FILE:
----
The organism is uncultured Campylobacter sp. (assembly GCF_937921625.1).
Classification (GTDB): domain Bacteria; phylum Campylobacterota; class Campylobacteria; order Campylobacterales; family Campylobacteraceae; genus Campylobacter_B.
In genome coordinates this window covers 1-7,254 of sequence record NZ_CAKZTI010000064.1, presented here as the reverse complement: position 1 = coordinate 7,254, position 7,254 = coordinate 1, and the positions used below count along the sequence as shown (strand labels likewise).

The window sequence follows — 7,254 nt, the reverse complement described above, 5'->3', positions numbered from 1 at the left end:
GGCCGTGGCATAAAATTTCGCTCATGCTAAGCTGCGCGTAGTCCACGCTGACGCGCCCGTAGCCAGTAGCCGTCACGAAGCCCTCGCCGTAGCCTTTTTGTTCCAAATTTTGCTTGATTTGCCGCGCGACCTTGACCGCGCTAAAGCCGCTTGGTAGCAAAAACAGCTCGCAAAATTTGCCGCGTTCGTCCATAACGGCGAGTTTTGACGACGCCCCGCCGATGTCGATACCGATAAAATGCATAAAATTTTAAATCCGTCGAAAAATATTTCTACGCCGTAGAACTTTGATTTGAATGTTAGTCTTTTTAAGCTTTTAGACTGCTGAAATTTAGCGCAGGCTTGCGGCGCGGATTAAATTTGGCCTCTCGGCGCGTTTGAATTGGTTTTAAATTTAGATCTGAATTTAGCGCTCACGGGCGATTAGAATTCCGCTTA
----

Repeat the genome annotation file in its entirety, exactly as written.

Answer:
The organism is uncultured Campylobacter sp. (assembly GCF_937921625.1).
Classification (GTDB): domain Bacteria; phylum Campylobacterota; class Campylobacteria; order Campylobacterales; family Campylobacteraceae; genus Campylobacter_B.
In genome coordinates this window covers 1-7,254 of sequence record NZ_CAKZTI010000064.1, presented here as the reverse complement: position 1 = coordinate 7,254, position 7,254 = coordinate 1, and the positions used below count along the sequence as shown (strand labels likewise).

The window sequence follows — 7,254 nt, the reverse complement described above, 5'->3', positions numbered from 1 at the left end:
GGCCGTGGCATAAAATTTCGCTCATGCTAAGCTGCGCGTAGTCCACGCTGACGCGCCCGTAGCCAGTAGCCGTCACGAAGCCCTCGCCGTAGCCTTTTTGTTCCAAATTTTGCTTGATTTGCCGCGCGACCTTGACCGCGCTAAAGCCGCTTGGTAGCAAAAACAGCTCGCAAAATTTGCCGCGTTCGTCCATAACGGCGAGTTTTGACGACGCCCCGCCGATGTCGATACCGATAAAATGCATAAAATTTTAAATCCGTCGAAAAATATTTCTACGCCGTAGAACTTTGATTTGAATGTTAGTCTTTTTAAGCTTTTAGACTGCTGAAATTTAGCGCAGGCTTGCGGCGCGGATTAAATTTGGCCTCTCGGCGCGTTTGAATTGGTTTTAAATTTAGATCTGAATTTAGCGCTCACGGGCGATTAGAATTCCGCTTA